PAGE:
Do you experience pain in your teeth when they come into contact with substances that are too hot, cold or acidic? If so, you have sensitive teeth, an issue that effects millions of Canadians. This problem is usually caused when the inner core of your tooth is exposed. Wonder how this happens?
Top Seven Leading Causes of Tooth Sensitivity
- Brushing too vigorously. Brushing your teeth using a medium- or hard-bristled toothbrush can scratch away the enamel of your teeth. Similarly, pressing too hard while brushing, or brushing too frequently, can also damage to the outer layer of your teeth.
- Whitening toothpaste. While the idea of whiter teeth may be appealing, the ingredients in whitening toothpastes may be causing you to have sensitive teeth. This is because the whitening agents used to brighten your teeth can strip away enamel.
- Plaque buildup. Plaque can cause tooth decay. When this hard, sticky substance isn’t removed, it can lead to enamel erosion and tooth sensitivity.
- Cracked or damaged teeth. Cracked and chipped teeth that aren’t repaired quickly can become sensitive because the inner dentin is left exposed.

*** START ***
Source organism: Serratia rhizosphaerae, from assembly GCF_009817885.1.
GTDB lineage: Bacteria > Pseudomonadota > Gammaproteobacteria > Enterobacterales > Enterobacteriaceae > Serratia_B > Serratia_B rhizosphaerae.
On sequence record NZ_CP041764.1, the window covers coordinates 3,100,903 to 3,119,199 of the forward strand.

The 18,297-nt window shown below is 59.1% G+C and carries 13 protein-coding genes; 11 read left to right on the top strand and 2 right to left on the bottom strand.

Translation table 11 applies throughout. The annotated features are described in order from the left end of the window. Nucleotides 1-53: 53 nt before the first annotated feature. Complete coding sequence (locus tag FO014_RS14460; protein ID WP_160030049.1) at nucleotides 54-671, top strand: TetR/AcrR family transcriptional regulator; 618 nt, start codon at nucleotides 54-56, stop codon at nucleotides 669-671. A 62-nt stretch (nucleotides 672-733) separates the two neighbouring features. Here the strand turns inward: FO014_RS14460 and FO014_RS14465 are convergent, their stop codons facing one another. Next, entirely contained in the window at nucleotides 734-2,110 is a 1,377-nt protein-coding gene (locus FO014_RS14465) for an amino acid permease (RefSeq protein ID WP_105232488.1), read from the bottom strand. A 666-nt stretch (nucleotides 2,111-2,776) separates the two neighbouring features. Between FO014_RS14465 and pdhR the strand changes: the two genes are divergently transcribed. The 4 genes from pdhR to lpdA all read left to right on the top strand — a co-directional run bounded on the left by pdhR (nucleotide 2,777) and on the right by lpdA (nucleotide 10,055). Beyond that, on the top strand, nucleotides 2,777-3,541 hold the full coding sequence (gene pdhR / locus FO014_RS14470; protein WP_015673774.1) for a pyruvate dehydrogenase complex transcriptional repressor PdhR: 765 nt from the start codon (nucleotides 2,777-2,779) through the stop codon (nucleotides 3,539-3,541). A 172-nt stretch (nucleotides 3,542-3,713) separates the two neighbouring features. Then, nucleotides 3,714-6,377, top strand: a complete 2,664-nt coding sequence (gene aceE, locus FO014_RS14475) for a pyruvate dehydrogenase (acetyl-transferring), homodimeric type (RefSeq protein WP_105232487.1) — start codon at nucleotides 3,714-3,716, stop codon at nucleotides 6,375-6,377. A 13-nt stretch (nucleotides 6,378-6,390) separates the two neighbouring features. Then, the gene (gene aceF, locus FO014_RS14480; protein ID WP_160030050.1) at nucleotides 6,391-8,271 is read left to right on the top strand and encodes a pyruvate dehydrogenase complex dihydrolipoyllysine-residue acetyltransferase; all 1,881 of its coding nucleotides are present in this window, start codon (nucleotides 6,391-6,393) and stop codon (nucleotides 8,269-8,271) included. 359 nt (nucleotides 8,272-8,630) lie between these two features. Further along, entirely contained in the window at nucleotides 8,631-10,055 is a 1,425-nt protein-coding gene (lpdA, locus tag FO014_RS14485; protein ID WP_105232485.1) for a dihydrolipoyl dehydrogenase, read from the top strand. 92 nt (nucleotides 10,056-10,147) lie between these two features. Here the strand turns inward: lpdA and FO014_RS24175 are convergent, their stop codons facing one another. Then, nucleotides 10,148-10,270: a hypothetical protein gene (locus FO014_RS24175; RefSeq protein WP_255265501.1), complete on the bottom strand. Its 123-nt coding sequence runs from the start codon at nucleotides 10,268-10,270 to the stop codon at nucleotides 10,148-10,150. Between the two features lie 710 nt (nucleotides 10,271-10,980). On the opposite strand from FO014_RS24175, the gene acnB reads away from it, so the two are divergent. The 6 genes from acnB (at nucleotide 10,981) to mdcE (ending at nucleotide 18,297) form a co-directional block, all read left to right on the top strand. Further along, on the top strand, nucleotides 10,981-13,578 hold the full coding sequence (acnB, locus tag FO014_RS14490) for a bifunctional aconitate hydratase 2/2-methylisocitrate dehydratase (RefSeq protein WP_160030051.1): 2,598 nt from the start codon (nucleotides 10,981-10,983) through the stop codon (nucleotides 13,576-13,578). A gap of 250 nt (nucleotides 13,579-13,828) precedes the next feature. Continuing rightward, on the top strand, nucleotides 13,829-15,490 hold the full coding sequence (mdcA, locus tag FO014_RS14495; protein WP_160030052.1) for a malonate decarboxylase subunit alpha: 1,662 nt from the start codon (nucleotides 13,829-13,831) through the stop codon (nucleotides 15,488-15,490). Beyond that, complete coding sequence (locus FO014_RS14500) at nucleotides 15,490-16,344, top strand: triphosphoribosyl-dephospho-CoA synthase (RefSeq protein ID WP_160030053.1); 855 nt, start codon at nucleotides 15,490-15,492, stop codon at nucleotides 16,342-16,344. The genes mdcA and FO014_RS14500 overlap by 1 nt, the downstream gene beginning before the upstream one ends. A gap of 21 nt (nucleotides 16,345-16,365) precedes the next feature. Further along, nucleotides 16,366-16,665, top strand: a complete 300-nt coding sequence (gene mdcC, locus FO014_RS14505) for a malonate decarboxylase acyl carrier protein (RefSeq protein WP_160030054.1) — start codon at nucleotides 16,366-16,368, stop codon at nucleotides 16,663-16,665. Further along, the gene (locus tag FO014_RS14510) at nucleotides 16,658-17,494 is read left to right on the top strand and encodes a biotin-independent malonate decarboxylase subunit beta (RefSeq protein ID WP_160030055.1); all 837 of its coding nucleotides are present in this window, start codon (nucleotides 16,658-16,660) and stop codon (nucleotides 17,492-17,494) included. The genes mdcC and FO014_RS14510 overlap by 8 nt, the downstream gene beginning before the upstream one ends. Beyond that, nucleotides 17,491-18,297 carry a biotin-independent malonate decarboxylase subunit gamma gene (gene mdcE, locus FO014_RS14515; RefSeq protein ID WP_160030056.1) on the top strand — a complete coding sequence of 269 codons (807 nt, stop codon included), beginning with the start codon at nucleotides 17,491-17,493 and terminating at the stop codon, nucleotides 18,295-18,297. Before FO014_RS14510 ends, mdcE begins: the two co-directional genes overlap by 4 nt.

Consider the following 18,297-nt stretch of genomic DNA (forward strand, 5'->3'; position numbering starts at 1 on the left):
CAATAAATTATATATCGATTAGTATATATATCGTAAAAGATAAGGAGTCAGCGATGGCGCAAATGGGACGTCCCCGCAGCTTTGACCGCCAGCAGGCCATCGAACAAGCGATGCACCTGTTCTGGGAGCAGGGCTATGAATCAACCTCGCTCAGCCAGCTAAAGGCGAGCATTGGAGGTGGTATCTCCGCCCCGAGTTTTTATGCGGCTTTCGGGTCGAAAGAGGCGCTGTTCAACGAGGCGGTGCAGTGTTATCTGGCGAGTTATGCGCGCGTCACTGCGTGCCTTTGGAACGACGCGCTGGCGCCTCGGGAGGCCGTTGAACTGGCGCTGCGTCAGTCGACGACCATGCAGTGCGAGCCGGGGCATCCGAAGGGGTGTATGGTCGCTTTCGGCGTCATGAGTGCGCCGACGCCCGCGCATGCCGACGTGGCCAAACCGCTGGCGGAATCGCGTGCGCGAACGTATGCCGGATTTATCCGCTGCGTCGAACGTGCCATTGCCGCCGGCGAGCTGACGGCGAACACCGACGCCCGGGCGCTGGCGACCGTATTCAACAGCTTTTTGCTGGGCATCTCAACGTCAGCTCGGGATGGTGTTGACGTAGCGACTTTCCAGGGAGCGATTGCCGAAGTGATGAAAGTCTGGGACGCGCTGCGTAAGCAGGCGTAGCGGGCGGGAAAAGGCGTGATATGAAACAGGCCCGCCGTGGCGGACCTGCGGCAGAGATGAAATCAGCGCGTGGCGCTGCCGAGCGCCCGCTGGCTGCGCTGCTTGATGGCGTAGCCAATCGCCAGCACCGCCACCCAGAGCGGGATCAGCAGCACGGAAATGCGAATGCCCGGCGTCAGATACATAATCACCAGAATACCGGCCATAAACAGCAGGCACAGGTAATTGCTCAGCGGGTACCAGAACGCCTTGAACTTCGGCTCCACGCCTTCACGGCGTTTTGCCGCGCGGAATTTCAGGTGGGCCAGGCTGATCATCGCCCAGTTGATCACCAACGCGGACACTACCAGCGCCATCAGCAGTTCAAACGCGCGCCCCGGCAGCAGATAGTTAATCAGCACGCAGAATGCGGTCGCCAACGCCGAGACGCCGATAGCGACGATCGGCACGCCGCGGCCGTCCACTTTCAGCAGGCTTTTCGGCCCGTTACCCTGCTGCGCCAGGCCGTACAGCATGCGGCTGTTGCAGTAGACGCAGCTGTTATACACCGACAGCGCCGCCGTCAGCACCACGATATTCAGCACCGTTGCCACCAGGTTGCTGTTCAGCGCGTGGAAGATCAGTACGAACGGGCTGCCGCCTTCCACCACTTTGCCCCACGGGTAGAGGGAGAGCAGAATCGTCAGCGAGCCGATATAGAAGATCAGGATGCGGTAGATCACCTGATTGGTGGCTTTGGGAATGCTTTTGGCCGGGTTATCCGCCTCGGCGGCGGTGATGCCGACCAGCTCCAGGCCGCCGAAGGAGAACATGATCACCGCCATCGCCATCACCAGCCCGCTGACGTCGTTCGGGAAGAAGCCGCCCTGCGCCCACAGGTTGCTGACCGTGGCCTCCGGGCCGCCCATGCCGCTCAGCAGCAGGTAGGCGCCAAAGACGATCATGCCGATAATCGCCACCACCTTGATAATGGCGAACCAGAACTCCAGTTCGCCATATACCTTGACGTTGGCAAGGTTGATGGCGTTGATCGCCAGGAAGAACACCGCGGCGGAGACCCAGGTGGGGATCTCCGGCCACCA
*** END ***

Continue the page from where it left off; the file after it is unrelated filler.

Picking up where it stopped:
- Gum disease. Gingivitis can cause inflammation that exposes the roots of your teeth and periodontal disease can cause your gums to recede, also exposing them. Both can cause sensitive teeth.
- You use mouthwash. Much like whitening toothpaste, many types of mouthwash include ingredients that are known to increase tooth pain.
- Some dental procedures. It’s normal to experience some sensitivity after a root canal, tooth extraction, or other dental procedure. In this case, the symptoms should disappear within a short time.
Once you’ve determined what’s causing your tooth sensitivity, there are ways to treat it. Here are a few options:
- Switch to a toothpaste that’s formulated for sensitive teeth. These can help block the pain of tooth sensitivity.
- Use a soft-bristled toothbrush and brush no more than three times a day.
- See your dentist for a thorough cleaning. They may suggest other treatments like non-surgical gum therapy or bonded fillings to reverse the underlying cause of your tooth sensitivity.
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